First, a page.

Axios Markets

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October 21, 2021

☀️ Good morning and welcome back to Markets!

🚨 Situational awareness: Former President Trump is SPAC-ing … he says he’ll launch a new social media network, and already has a plan for it to go public via SPAC.

✉️ Today's newsletter is 1,230 words, 5 minutes.

1 big thing: Stonks lose their appeal

Data: Cardify; Chart: Axios Visuals
Data: Cardify; Chart: Axios Visuals

That sucking sound you hear is the outflow of meme-chasing dollars from the stock market, Axios' Felix Salmon writes.

Small investors have taken money out of stocks for four successive months, per data shared exclusively with Axios, after putting in unprecedented sums during the meme winter of early 2021.

Why it matters: The caravan has moved on. The dream of getting rich quick still lives, but today it's more often found in the world of crypto, NFTs or even sports betting than it is in the stock market.

By the numbers: Market research firm Cardify has a panel of roughly 500,000 users who let it see the monies flowing in and out of their bank account. Out of those users, 30% have put money into places like Robinhood or Fidelity that facilitate stock market investing, while 4.6% have put money into crypto companies like Coinbase.

  • In January, those investors put $37 million into the stock market, while withdrawing just $19 million. In September, by contrast, investments totaled $16 million but withdrawals reached a record $26 million.
  • Crypto investments peaked at $10 million in May, when there were $3 million of withdrawals. As of the fall, the money continues to pour into the asset class, with $5 million of inflows against $2 million of outflows in September.
  • Caveat: Not everything is being counted perfectly. Robinhood, for instance, is tagged as a way of investing in traditional markets even though it also offers crypto. And Cash App isn't counted in either category, even though it offers investments in both.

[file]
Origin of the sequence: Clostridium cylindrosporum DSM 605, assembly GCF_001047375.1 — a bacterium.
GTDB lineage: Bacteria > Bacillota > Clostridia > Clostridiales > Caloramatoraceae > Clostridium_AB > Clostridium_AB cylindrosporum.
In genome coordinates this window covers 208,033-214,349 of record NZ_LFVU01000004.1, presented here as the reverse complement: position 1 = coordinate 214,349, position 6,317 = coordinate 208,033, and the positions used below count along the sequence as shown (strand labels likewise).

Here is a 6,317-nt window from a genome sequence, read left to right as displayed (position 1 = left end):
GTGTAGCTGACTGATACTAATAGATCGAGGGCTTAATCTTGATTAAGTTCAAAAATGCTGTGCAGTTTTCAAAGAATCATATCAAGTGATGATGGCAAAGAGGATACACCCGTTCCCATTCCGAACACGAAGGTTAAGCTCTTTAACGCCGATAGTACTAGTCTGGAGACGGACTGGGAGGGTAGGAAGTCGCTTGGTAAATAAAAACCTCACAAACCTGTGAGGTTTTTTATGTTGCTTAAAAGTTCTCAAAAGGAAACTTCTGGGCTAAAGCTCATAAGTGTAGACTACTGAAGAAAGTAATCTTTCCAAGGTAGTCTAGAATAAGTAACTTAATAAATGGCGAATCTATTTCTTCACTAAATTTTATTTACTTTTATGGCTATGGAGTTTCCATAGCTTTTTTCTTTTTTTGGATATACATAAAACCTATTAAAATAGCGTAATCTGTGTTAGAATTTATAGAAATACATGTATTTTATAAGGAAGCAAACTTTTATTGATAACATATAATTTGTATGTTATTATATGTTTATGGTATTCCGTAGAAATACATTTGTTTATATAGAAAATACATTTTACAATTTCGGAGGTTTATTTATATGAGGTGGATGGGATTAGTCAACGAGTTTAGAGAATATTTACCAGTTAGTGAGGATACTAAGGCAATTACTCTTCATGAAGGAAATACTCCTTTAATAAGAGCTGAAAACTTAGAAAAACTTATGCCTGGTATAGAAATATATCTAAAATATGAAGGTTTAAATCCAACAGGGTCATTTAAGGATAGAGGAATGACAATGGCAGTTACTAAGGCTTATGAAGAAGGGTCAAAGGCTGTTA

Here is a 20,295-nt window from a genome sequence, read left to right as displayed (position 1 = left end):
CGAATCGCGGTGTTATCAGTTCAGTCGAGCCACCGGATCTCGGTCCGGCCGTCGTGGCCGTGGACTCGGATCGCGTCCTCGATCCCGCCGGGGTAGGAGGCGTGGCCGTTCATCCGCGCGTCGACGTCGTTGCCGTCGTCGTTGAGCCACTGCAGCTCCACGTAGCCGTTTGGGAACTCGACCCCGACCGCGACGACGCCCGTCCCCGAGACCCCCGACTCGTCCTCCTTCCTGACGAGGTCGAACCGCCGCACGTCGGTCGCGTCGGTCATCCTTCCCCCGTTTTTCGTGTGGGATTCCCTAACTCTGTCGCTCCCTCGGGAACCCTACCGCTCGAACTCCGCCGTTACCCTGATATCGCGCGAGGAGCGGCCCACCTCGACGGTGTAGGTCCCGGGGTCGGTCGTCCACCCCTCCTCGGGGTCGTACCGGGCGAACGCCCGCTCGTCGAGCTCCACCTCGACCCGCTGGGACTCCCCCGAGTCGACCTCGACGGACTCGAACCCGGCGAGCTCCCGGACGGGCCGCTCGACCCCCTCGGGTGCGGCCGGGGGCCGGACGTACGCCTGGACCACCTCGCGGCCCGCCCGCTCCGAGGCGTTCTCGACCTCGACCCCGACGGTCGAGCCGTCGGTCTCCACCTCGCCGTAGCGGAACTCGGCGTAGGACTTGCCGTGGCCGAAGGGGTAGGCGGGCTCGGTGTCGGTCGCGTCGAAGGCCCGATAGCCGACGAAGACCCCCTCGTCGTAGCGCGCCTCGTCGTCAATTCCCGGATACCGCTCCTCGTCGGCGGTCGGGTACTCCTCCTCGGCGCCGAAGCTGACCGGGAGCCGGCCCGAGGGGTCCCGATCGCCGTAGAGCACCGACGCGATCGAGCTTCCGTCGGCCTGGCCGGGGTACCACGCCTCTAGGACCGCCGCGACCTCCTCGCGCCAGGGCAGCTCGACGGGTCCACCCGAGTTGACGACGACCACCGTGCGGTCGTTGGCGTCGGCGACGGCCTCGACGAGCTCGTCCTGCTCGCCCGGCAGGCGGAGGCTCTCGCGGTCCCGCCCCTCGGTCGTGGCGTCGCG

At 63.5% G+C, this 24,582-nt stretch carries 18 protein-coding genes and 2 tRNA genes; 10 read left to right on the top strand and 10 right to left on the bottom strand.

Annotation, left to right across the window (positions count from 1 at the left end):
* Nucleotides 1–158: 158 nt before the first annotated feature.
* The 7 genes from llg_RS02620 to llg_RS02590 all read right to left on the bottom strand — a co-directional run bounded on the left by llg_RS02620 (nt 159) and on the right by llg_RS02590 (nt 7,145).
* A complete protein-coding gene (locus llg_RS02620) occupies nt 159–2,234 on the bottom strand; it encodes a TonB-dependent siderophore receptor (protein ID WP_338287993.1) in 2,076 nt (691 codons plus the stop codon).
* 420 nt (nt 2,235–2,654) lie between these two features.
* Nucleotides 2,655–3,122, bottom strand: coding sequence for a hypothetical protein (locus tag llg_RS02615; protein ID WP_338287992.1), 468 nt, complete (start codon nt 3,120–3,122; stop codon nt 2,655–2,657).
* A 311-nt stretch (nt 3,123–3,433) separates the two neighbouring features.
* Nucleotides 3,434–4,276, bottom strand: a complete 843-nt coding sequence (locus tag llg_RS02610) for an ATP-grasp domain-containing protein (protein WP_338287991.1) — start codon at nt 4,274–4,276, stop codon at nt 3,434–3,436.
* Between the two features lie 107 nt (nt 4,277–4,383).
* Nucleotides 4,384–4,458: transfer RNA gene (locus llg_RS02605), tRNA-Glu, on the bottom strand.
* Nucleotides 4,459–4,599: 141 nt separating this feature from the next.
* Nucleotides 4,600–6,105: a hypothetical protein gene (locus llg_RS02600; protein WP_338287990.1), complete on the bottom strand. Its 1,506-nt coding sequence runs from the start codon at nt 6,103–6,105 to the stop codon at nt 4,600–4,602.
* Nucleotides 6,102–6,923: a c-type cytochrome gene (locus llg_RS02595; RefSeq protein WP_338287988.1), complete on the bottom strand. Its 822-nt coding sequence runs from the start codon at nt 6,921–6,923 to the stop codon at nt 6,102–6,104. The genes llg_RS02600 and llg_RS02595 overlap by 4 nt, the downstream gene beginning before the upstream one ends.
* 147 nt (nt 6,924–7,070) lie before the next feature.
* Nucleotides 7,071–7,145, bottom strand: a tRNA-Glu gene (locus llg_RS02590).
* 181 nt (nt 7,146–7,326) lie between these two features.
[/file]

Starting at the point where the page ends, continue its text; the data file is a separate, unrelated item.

The big picture: The "boredom markets hypothesis" holds that a lot of stock market activity at the beginning of this year was a function of small investors being stuck at home and not having anything better to do with their time (or their money).

  • Today, those investors are vaxxed and enjoying a much fuller social life; there are also many new suitors for their gambling dollars.

The bottom line: The money still entering the stock market is much more likely to be for long-term investment, compared to the fast money that flowed in at the beginning of this year and is now flowing straight back out.

2. Catch up quick

Exxon Mobil’s new board is considering nixing some oil and gas projects in an effort to limit carbon emissions and return more cash to shareholders. Though oil and gas prices are at multiyear highs, it takes years for these types of projects to pay off. (WSJ)

China’s property sector debt problems may be worse than investors have estimated. Private bonds issued by offshore shell companies, which developers began utilizing after Beijing clamped down on corporate debt levels, have emerged as a new area of concern. (Reuters)

PayPal is in talks to buy Pinterest, the social media platform with a $40 billion market value, in a deal that could provide the payments giant more avenues into the customer shopping experience. (WSJ)

3. Signals of October job growth

Data: Morning Consult/Axios Inequality Index; Chart: Axios Visuals
Data: Morning Consult/Axios Inequality Index; Chart: Axios Visuals

Polling for the Morning Consult/Axios Inequality Index suggests that as the Delta variant ebbed over the last month, job security improved for lower-income Americans.

  • As a result of the improving environment, the Inequality Index this month declined to its lowest point since April — reversing a significant spike in September.

Why it matters: The sharp reversal shows that “the impact of the Delta variant on the economy was largely acute rather than chronic,” John Leer, Morning Consult chief economist, tells Axios.

  • High-frequency data like this and others that Morning Consult has analyzed imply that more individuals are going back to work — and that the October employment report might show more job growth than the disappointing figures of the last two months.